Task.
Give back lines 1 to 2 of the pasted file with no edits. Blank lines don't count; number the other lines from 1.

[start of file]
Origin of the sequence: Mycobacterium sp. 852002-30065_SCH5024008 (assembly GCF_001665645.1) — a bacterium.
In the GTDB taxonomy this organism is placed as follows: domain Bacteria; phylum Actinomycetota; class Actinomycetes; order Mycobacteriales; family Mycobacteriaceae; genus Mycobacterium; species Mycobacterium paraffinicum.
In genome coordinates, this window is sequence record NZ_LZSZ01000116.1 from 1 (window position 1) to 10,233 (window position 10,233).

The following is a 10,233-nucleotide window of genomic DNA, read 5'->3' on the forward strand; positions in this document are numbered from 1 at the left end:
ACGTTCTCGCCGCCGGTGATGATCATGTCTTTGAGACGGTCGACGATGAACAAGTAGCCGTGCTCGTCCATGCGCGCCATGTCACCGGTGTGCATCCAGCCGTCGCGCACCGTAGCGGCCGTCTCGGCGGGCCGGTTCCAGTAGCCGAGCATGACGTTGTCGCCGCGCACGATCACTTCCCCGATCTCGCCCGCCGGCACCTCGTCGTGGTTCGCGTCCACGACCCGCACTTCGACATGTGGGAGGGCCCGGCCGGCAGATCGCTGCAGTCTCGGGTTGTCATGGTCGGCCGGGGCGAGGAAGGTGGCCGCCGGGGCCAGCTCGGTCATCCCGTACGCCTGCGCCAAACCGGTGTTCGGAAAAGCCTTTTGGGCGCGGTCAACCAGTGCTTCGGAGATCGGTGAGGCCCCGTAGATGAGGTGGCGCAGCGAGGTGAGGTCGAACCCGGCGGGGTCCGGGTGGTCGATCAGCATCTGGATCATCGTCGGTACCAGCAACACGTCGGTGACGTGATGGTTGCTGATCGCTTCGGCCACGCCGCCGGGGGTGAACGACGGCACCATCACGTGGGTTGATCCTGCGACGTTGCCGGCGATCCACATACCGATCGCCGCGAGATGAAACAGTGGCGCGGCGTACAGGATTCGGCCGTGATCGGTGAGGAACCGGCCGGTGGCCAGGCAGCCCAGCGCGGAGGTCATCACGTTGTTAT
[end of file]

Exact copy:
Origin of the sequence: Mycobacterium sp. 852002-30065_SCH5024008 (assembly GCF_001665645.1) — a bacterium.
In the GTDB taxonomy this organism is placed as follows: domain Bacteria; phylum Actinomycetota; class Actinomycetes; order Mycobacteriales; family Mycobacteriaceae; genus Mycobacterium; species Mycobacterium paraffinicum.